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Former New York City mayor Ed Koch is alive, but he visits his own grave. You see, he’s already erected a double wide gravestone with inscriptions and an epitaph written by him. And in a new documentary called “Koch,” by Neil Barsky, set for release next month, Koch takes the filmmakers up to the very un-Jewish Trinity Church cemetery at Broadway and West 155th St. to view this achievement.

Here’s what Koch has to say about himself in carved into granite:

“Edward I. Koch, mayor of the city of New York. He was fiercely proud of his Jewish faith. He fiercely defended the city of New York. And he fiercely loved its people. Above all he loved his country, the United States of America in whose Armed Forces he served in World War II.”

The stone is also engraved with a quote from murdered Wall Street Journal reporter Daniel Pearl that reads: “My mother father is Jewish, my mother is Jewish, I am Jewish.” But Koch is not only to be buried in a non-Jewish cemetery, he has already put up the stone–something that traditionally is done on the first anniversary of a Jewish death.

Why is he in a non-Jewish cemetery. He claims he likes “the hustle and bustle” of Trinity (apparently it’s very busy). He didn’t think he’d be “seen” in a Jewish cemetery, and claims–inaccurately–that most of them in New York are “closed” to new burials.

In New York, at least, the Barsky documentary  will be controversial. It’s more or less a rebuttal to a 2009 doc called “Outrage,” and follows the path of a book called “The Rebuilding of New York” by Jonathan Soffer. “Outrage” tried to “out” Koch as gay and blame him for New York’s AIDS epidemic in the 1980s. The book heralded Koch’s record of rebuilding the city. The new film does its best to rewrite his history as a politician who actually defended and protected the gay community and was in the forefront of gay rights. I will leave this part to those who know better. And they will be vocal. When Barsky asks Koch if he’s gay, the mayor responds: “It’s none of your fucking business.”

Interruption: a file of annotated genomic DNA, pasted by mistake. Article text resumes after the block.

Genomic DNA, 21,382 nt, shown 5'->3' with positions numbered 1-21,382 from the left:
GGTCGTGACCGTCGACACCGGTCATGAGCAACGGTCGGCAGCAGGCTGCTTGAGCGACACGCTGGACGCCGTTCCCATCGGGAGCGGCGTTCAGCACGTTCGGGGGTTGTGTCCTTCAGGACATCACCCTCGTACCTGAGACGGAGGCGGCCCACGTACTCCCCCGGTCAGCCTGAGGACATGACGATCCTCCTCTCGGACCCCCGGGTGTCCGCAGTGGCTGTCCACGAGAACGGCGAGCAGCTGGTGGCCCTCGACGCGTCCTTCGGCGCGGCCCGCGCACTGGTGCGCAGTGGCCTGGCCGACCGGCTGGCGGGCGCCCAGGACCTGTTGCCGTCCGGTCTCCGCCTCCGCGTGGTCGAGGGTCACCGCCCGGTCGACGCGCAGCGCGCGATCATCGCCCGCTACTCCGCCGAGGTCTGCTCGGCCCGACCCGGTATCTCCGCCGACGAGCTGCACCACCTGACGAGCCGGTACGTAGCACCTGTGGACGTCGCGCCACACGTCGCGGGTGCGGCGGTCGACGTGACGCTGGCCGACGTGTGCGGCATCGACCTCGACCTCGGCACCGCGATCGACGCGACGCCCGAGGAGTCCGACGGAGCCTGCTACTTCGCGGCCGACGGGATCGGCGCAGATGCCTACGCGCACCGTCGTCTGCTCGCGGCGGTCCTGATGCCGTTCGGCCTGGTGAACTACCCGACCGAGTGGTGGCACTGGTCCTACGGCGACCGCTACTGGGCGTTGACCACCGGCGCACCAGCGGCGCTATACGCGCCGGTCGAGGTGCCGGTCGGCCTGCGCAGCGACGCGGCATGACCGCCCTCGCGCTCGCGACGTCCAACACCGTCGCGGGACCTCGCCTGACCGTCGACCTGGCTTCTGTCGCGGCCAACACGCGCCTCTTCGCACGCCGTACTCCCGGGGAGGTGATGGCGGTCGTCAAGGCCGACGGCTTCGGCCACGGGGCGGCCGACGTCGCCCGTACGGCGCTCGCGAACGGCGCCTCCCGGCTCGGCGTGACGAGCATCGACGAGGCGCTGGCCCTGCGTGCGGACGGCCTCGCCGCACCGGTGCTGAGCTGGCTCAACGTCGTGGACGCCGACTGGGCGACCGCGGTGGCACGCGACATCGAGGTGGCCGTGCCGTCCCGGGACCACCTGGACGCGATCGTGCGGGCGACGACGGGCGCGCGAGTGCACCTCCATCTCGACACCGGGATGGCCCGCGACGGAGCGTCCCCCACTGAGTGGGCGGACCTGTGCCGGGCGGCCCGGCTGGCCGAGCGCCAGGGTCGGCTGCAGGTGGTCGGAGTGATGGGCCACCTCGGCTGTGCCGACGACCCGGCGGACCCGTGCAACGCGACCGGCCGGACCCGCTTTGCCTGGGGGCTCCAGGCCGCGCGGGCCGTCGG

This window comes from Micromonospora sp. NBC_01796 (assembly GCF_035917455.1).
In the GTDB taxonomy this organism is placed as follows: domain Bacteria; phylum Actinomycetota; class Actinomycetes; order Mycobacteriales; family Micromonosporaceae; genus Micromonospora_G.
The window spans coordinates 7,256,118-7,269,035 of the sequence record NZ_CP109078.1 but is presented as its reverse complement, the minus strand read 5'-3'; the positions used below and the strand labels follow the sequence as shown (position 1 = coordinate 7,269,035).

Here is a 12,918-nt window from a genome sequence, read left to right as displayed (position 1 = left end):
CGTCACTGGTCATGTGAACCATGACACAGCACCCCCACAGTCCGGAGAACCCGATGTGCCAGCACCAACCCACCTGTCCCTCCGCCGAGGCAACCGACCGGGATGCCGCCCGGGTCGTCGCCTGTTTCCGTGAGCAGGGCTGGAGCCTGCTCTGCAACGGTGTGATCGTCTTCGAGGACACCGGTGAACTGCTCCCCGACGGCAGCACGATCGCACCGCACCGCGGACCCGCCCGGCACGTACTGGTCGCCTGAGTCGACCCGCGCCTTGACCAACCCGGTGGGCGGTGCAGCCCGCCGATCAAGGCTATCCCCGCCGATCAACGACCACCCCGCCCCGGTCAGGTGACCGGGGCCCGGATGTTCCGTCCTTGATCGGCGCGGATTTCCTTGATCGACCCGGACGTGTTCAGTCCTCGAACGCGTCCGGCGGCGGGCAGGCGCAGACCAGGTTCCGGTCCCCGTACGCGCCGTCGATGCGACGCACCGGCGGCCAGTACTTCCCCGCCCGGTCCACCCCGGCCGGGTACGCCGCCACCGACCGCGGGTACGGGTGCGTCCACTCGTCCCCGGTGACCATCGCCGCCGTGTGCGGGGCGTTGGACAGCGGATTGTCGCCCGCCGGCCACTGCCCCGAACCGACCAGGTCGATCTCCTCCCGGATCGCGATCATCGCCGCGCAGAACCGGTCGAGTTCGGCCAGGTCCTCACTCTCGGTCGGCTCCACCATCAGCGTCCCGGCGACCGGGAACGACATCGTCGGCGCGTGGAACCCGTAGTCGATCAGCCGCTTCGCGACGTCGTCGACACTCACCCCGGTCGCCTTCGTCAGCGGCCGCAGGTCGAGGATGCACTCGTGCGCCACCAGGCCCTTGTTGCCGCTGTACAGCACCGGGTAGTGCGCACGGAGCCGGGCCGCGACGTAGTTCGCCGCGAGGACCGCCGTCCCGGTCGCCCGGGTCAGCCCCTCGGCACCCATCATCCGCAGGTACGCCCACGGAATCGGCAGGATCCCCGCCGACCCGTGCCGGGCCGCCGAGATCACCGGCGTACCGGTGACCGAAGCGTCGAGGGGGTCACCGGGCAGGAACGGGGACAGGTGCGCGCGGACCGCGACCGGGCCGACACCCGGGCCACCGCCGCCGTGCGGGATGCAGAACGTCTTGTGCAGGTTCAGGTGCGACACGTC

Is he digging his own grave? If so, he can visit it. Otherwise “Koch” is very well made, and shows a nearly 90 year old man who’s survived everything, but seemingly has no self-awareness or conscience on most subjects.

But as mayor he was a force to be reckoned with, especially in his first two terms. And you do get an understanding of how his motto, “How’m I doing?” really means “Go screw yourself.” He doesn’t care really what we think of how he’s doing. The film also chronicles Koch’s greatest hits, from famously closing a hospital that was important to the black community to endless examples of how he let the outer boroughs deteriorate especially in his third term. There’s also great archival footage of his failed effort for an unprecedented–and completely nuts–fourth term.

3 replies to this post
  1. I understand why Mayor Koch wanted to be buried where he wanted to be. Why didn’t he have his Rabbi from the 5th Ave. Temple preside over his funeral? According to the papers, the Rabbi was a very close friend of his and came to the Hospital to see him almost every day. Why didn’t he want to be buried next to his parents? Also, did Mayor Koch have on his Stone “Shema Israel, the lord is one, there is only one G-d. Please respond. May he rest in peace. And may the Lord be with him. Amem.

  2. The cemetery operated by Trinity Church is non-denominational. You misstated my reasons for selecting Trinity. I want to be buried in Manhattan, and it is the only operating cemetery left, except for Trinity at Wall Street, where all new burials are cremations. Your hostility is clear, but your stated facts are wrong.

    All the best.
    Ed Koch

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